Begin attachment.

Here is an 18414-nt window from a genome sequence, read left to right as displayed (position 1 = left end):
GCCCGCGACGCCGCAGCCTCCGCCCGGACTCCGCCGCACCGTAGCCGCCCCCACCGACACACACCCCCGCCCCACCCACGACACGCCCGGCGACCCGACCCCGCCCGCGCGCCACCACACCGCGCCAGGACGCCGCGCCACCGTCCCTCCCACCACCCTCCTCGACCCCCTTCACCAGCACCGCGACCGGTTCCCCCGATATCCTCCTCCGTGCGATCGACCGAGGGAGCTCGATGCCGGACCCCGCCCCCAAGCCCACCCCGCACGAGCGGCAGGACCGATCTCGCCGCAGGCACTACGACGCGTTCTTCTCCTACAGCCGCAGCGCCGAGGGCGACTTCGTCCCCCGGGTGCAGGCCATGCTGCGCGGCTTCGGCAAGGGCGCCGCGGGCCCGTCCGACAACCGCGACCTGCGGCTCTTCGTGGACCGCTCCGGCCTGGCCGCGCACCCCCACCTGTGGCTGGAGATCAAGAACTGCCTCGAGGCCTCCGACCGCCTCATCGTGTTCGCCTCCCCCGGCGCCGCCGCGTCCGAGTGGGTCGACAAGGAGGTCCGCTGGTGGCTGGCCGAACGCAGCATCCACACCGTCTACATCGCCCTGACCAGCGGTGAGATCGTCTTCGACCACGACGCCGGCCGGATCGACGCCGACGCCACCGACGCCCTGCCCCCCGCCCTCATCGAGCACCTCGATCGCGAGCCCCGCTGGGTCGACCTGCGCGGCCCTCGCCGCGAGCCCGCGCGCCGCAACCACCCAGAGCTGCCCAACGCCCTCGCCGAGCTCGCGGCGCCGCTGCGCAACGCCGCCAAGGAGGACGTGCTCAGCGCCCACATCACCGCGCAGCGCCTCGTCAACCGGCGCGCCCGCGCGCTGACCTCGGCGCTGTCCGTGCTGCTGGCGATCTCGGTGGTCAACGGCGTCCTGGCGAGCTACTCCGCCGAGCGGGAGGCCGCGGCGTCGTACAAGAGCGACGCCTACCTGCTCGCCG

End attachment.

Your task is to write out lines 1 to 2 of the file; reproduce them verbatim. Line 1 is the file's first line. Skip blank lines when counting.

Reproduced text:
Here is an 18414-nt window from a genome sequence, read left to right as displayed (position 1 = left end):
GCCCGCGACGCCGCAGCCTCCGCCCGGACTCCGCCGCACCGTAGCCGCCCCCACCGACACACACCCCCGCCCCACCCACGACACGCCCGGCGACCCGACCCCGCCCGCGCGCCACCACACCGCGCCAGGACGCCGCGCCACCGTCCCTCCCACCACCCTCCTCGACCCCCTTCACCAGCACCGCGACCGGTTCCCCCGATATCCTCCTCCGTGCGATCGACCGAGGGAGCTCGATGCCGGACCCCGCCCCCAAGCCCACCCCGCACGAGCGGCAGGACCGATCTCGCCGCAGGCACTACGACGCGTTCTTCTCCTACAGCCGCAGCGCCGAGGGCGACTTCGTCCCCCGGGTGCAGGCCATGCTGCGCGGCTTCGGCAAGGGCGCCGCGGGCCCGTCCGACAACCGCGACCTGCGGCTCTTCGTGGACCGCTCCGGCCTGGCCGCGCACCCCCACCTGTGGCTGGAGATCAAGAACTGCCTCGAGGCCTCCGACCGCCTCATCGTGTTCGCCTCCCCCGGCGCCGCCGCGTCCGAGTGGGTCGACAAGGAGGTCCGCTGGTGGCTGGCCGAACGCAGCATCCACACCGTCTACATCGCCCTGACCAGCGGTGAGATCGTCTTCGACCACGACGCCGGCCGGATCGACGCCGACGCCACCGACGCCCTGCCCCCCGCCCTCATCGAGCACCTCGATCGCGAGCCCCGCTGGGTCGACCTGCGCGGCCCTCGCCGCGAGCCCGCGCGCCGCAACCACCCAGAGCTGCCCAACGCCCTCGCCGAGCTCGCGGCGCCGCTGCGCAACGCCGCCAAGGAGGACGTGCTCAGCGCCCACATCACCGCGCAGCGCCTCGTCAACCGGCGCGCCCGCGCGCTGACCTCGGCGCTGTCCGTGCTGCTGGCGATCTCGGTGGTCAACGGCGTCCTGGCGAGCTACTCCGCCGAGCGGGAGGCCGCGGCGTCGTACAAGAGCGACGCCTACCTGCTCGCCG